The Sweden Democrats pegged crime rates to foreign people moving to the country to build momentum behind the party and garnered more than 20% of the vote in the 2022 election.

The Finns party similarly took a record 20% of the vote in Finland's general election in April.

Will climate goals fall down the agenda?

"The Greens will score worse than last time, and they will lose seats and the Conservatives will gain more," Sébastien Maillard, special advisor to the Jacques Delors Institute think tank, told ITV News.

And that could mean that Europe-wide climate goals may be harder to reach if there are more voices voting against green ambitions.

Right-wing parties are likely to be "less open to a green deal" and could cause for EU-wide legislation to be "less progressive" on those issues, Mr Maillard said.

But the most recent Eurobarometer survey showed that 83% of people in the EU believe the EU should invest massively in renewable energies, and reduce its dependency on Russian energy sources.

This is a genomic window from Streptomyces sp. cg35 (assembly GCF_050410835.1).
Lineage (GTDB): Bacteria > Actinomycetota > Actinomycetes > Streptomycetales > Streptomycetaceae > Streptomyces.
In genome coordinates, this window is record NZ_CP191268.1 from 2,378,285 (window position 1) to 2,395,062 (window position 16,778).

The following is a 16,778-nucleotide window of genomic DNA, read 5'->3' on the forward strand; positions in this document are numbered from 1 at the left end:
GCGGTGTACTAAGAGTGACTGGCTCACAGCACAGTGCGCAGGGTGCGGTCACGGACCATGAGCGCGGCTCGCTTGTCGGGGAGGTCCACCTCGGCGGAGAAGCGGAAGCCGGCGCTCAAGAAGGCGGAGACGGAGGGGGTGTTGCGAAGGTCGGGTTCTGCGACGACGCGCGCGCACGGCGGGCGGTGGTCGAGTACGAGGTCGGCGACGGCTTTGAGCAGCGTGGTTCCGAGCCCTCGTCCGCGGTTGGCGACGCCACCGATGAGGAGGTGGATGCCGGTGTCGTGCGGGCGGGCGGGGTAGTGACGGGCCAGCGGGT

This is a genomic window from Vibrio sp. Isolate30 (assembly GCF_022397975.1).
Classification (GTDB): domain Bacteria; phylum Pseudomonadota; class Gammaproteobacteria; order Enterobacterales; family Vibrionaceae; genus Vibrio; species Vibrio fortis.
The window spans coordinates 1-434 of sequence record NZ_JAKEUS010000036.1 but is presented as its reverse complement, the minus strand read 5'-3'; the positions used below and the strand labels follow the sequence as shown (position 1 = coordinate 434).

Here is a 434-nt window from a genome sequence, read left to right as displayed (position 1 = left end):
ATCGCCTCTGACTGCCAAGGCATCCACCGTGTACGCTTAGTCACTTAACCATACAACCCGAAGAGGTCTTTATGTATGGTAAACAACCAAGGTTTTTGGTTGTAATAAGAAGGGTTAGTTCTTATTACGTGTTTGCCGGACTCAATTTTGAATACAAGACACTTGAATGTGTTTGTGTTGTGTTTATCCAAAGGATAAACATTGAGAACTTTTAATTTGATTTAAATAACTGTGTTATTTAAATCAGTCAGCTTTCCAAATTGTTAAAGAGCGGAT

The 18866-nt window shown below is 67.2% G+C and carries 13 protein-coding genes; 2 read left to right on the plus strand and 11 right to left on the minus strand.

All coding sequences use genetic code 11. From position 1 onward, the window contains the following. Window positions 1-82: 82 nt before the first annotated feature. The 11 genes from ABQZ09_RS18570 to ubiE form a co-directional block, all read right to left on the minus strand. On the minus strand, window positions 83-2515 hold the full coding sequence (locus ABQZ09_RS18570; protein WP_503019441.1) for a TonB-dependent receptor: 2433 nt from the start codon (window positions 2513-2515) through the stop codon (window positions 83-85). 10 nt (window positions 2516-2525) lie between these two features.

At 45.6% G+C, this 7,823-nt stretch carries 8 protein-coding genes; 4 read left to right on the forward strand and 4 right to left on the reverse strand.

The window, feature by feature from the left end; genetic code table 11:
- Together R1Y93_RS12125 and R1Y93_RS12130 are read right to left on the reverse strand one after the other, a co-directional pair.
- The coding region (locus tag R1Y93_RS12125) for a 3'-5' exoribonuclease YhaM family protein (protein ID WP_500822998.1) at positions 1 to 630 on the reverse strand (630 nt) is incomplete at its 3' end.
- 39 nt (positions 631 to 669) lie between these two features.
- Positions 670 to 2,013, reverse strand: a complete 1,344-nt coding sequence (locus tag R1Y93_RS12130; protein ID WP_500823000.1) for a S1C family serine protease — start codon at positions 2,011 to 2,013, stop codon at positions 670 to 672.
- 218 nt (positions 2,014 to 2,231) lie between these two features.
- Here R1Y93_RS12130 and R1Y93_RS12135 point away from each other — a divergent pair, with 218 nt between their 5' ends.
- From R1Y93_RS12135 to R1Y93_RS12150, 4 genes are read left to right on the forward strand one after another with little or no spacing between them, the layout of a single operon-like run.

Activists protest against fossil fuels at the COP28 U.N. Climate Summit in Dubai. Credit: AP

The percentages varied from country to country, with 96% of Portuguese people strongly agreeing versus 67% in Bulgaria, but across the board it is a priority for the majority of people living in mainland Europe.

Nexit, Frexit and Italexit not on the cards

Several politicians have floated the idea of following the UK in leaving the European Union with Geert Wilders proposing "Nexit"' Marine Le Pen having campaigned for "Frexit" and Salvini considering "Italexit," but all have proved wildly unpopular, prompting the politicians to back down.

Watching how Brexit has unfolded has made people reluctant to follow suit, according to Catherine Gegout, associate professor in international relations at University of Nottingham.

Britain's former Prime Minister Boris Johnson addressing his supporters by his General Election campaign trail bus in 2019. Credit: AP

"Brexit shows, well, actually people like Europe in general," Ms Gegout said, adding that crises, such as Russia's full-scale invasion of Ukraine, tend to prompt EU nations to pull together.

And more countries are keen to join. In December the European Union agreed to open membership talks with Ukraine and Moldova, while Georgia was given candidate status, which is the step behind opening discussions.